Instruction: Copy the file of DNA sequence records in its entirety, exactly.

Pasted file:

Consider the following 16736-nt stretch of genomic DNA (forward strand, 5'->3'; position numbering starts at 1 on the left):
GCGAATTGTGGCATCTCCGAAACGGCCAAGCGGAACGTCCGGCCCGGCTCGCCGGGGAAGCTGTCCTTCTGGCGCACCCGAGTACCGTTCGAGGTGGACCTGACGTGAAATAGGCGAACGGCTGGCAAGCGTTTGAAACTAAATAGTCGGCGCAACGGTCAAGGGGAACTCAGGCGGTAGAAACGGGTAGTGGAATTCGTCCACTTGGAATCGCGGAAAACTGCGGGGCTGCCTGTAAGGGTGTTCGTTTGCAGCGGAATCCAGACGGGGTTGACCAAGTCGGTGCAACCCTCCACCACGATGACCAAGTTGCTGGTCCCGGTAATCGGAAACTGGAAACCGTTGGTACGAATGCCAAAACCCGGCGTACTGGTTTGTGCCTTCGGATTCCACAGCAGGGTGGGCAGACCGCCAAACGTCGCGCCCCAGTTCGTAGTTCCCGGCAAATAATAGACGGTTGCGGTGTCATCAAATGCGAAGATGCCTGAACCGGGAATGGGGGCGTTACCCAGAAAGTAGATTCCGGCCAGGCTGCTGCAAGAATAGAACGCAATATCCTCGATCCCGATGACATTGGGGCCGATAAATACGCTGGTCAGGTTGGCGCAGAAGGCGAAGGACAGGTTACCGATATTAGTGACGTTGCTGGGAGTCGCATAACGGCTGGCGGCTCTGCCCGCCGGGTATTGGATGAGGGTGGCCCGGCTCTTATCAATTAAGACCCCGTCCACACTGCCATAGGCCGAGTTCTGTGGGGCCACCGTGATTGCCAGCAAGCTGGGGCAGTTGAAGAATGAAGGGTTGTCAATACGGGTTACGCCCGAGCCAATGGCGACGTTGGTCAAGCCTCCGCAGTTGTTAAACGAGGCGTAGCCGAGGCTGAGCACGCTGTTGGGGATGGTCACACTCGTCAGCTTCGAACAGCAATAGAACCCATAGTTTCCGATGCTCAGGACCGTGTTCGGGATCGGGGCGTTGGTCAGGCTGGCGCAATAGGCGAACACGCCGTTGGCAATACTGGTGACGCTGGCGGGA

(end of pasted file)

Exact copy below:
Consider the following 16736-nt stretch of genomic DNA (forward strand, 5'->3'; position numbering starts at 1 on the left):
GCGAATTGTGGCATCTCCGAAACGGCCAAGCGGAACGTCCGGCCCGGCTCGCCGGGGAAGCTGTCCTTCTGGCGCACCCGAGTACCGTTCGAGGTGGACCTGACGTGAAATAGGCGAACGGCTGGCAAGCGTTTGAAACTAAATAGTCGGCGCAACGGTCAAGGGGAACTCAGGCGGTAGAAACGGGTAGTGGAATTCGTCCACTTGGAATCGCGGAAAACTGCGGGGCTGCCTGTAAGGGTGTTCGTTTGCAGCGGAATCCAGACGGGGTTGACCAAGTCGGTGCAACCCTCCACCACGATGACCAAGTTGCTGGTCCCGGTAATCGGAAACTGGAAACCGTTGGTACGAATGCCAAAACCCGGCGTACTGGTTTGTGCCTTCGGATTCCACAGCAGGGTGGGCAGACCGCCAAACGTCGCGCCCCAGTTCGTAGTTCCCGGCAAATAATAGACGGTTGCGGTGTCATCAAATGCGAAGATGCCTGAACCGGGAATGGGGGCGTTACCCAGAAAGTAGATTCCGGCCAGGCTGCTGCAAGAATAGAACGCAATATCCTCGATCCCGATGACATTGGGGCCGATAAATACGCTGGTCAGGTTGGCGCAGAAGGCGAAGGACAGGTTACCGATATTAGTGACGTTGCTGGGAGTCGCATAACGGCTGGCGGCTCTGCCCGCCGGGTATTGGATGAGGGTGGCCCGGCTCTTATCAATTAAGACCCCGTCCACACTGCCATAGGCCGAGTTCTGTGGGGCCACCGTGATTGCCAGCAAGCTGGGGCAGTTGAAGAATGAAGGGTTGTCAATACGGGTTACGCCCGAGCCAATGGCGACGTTGGTCAAGCCTCCGCAGTTGTTAAACGAGGCGTAGCCGAGGCTGAGCACGCTGTTGGGGATGGTCACACTCGTCAGCTTCGAACAGCAATAGAACCCATAGTTTCCGATGCTCAGGACCGTGTTCGGGATCGGGGCGTTGGTCAGGCTGGCGCAATAGGCGAACACGCCGTTGGCAATACTGGTGACGCTGGCGGGA